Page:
America is increasingly sleepless.
It’s no surprise. Insane politics and politicians cause many sleepless nights. But insomnia can be caused by sleep apnea and shift work; hypothyroidism and hyperthyroidism; depression and anxiety; alcohol and marijuana; chronic lung disease and congestive heart failure. Just as there hundreds of causes of insomnia, most people who suffer sleeplessness do so from multiple causes. The COPD patient is put on drugs that aid breathing, but stimulate both the heart and arousal. The heart failure patient is given medications like beta-blockers that decrease heart work, but commonly wake folks up. The shift worker has a fall that adds shoulder and back pain to biological clock reasons to keep her awake. Worse, virtually anyone who can’t sleep can develop psychophysiologic insomnia – a fear and concern with sleeplessness that can induce insomnia all by itself.
So what is one to do?
Recently cognitive-behavior therapy of insomnia (CBT-i) has been endorsed by national clinical groups and experienced a boom in net based therapies. Some meta-analyses declare the net based treatments as good as the face-to-face versions; others find results that are opposite. But there’s something almost anyone can do when faced with sleeplessness.
So here are a few ways to get to sleep, even when you’ve got half a dozen causes for insomnia:
1. Get up at the same time every day. Yeah, lots of people tell me that’s impossible. Shift workers can’t if they want to keep their jobs. Kids’ school schedules conflict with getting to work. Getting up to an alarm “violates my freedom,”others tell me.
Tell your biological clocks that. Time rules life. Pretty much all life on this planet.
Over hundreds of millions of years we have been built to internally respond to the shift of sun and moon, stars and seasons. There’s a 24 hour clock in every cell. When people get up at the same time every day, they anchor their biological clocks in a place that makes them work right.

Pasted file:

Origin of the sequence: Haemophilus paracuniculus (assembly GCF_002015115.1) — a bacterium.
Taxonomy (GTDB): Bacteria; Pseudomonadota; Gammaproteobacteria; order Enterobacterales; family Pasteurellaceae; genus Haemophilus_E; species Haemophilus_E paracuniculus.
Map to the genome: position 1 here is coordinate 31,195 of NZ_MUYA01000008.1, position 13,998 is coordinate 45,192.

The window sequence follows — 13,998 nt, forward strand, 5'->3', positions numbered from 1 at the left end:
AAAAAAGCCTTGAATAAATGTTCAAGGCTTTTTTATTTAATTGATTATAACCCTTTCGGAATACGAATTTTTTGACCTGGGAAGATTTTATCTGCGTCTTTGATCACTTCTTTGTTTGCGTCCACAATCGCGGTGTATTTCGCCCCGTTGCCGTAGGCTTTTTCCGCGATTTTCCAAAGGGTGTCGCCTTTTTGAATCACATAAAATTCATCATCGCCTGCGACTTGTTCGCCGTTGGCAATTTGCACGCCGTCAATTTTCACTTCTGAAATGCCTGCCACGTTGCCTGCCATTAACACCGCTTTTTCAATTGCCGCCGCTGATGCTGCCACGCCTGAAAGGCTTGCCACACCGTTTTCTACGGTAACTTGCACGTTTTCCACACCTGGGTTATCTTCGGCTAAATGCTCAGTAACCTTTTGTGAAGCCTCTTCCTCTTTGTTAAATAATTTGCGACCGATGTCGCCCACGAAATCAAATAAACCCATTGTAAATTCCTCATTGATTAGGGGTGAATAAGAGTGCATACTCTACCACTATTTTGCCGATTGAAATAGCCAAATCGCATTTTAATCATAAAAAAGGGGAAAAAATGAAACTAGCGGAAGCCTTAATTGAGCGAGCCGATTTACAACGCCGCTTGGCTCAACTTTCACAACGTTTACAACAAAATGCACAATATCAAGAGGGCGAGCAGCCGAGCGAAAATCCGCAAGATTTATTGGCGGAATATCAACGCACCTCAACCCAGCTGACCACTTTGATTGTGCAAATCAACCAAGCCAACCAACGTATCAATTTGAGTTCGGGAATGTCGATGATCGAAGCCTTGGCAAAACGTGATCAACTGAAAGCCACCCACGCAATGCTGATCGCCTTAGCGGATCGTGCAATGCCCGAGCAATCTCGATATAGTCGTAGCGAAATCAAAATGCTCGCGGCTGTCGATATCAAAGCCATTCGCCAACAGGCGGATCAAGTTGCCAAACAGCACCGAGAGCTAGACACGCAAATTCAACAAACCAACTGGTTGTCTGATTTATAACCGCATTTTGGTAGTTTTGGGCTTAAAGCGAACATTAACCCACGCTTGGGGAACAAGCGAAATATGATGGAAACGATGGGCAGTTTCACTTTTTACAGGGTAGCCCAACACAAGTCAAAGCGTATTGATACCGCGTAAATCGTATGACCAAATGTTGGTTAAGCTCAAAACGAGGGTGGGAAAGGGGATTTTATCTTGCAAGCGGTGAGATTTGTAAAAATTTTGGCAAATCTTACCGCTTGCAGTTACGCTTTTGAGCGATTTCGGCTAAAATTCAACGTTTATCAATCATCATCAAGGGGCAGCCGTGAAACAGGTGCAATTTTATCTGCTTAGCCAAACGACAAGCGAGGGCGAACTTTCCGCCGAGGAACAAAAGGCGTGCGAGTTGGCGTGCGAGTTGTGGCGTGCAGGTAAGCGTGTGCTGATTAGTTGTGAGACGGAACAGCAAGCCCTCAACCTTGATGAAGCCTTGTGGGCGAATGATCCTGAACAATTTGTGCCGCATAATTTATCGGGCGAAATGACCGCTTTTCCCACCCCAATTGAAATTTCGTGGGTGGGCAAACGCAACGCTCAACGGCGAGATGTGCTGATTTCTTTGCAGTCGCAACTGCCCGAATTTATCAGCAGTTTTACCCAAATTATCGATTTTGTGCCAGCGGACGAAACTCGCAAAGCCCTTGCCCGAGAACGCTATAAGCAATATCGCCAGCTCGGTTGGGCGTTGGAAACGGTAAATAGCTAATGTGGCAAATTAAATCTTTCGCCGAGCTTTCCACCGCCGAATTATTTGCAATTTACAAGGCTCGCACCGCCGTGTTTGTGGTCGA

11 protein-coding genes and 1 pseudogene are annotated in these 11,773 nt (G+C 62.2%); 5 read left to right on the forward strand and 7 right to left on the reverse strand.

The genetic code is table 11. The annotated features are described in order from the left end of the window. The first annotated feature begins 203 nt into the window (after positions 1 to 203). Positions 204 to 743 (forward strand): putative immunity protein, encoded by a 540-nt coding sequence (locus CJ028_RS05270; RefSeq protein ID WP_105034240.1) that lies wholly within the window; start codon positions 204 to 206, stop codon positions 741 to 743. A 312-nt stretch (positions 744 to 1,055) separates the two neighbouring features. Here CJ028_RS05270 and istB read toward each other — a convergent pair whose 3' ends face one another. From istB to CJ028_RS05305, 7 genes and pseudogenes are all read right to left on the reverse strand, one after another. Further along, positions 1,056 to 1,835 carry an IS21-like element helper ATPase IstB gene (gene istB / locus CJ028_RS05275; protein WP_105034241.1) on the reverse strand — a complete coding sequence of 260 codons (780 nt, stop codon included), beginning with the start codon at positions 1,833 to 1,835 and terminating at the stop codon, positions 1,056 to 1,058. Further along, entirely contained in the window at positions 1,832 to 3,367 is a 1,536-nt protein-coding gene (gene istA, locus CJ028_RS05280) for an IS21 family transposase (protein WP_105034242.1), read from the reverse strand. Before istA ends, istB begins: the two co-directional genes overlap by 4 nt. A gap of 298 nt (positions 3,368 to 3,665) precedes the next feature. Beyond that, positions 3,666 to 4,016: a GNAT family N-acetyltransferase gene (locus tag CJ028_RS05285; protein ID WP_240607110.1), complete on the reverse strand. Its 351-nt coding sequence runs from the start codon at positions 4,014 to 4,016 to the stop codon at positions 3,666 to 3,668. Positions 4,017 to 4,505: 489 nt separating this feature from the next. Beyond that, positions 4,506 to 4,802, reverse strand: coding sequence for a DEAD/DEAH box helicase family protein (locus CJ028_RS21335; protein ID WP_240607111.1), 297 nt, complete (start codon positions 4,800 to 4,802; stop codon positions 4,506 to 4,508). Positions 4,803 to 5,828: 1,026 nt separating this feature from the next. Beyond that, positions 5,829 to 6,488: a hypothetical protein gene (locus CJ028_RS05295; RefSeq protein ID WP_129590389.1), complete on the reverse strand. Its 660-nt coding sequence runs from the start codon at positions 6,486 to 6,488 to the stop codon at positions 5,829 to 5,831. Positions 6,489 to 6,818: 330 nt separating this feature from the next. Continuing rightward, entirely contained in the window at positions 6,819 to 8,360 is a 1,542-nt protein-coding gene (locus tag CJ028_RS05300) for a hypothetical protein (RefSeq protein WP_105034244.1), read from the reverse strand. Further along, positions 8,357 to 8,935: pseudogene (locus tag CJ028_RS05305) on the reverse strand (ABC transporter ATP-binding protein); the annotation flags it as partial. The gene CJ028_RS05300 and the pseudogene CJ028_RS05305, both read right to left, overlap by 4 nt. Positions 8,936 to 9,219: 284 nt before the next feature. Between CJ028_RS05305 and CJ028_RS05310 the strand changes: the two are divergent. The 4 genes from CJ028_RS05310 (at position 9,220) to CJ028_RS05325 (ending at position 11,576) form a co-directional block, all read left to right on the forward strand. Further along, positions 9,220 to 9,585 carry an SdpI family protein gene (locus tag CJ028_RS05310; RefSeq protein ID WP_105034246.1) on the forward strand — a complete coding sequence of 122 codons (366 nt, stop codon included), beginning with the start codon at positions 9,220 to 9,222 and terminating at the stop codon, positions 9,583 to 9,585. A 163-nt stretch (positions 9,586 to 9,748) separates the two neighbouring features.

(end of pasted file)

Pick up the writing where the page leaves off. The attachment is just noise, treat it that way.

Do you want your car engine to work without a timer? There’s plenty of evidence that blowing out your inner clocks leads to multiple diseases, weight gain, increased risk of infection, and early death. Don’t you want to listen to your body when it tells you it’s time to sleep?
Well, it can’t do that if it doesn’t know the time. To make everything work better, try also to go to bed at a standard hour. That really helps keep biological clocks healthy.
There will be plenty of obstacles. Shift-workers can try to keep to schedules for the days they’re on and off work. Parents can remonstrate with athletic coaches who want their kids practicing in the early morning hours when injuries are more likely. College students can tell school administrators they don’t want cookies and ice cream “meet and greet” sessions that begin at midnight.
You’ve got to start somewhere. We need sleep like food. Clocks control when you sleep. They’re innate.
Let them help you. Please don’t fight them.
2. Get light. Light is one of the most abundant drugs on the planet. Light can work better than prozac to treat depression. Light increases alertness, literally enlightening us. Exercising in light may make for bigger muscles. Light quickly turns on different parts of the immune system.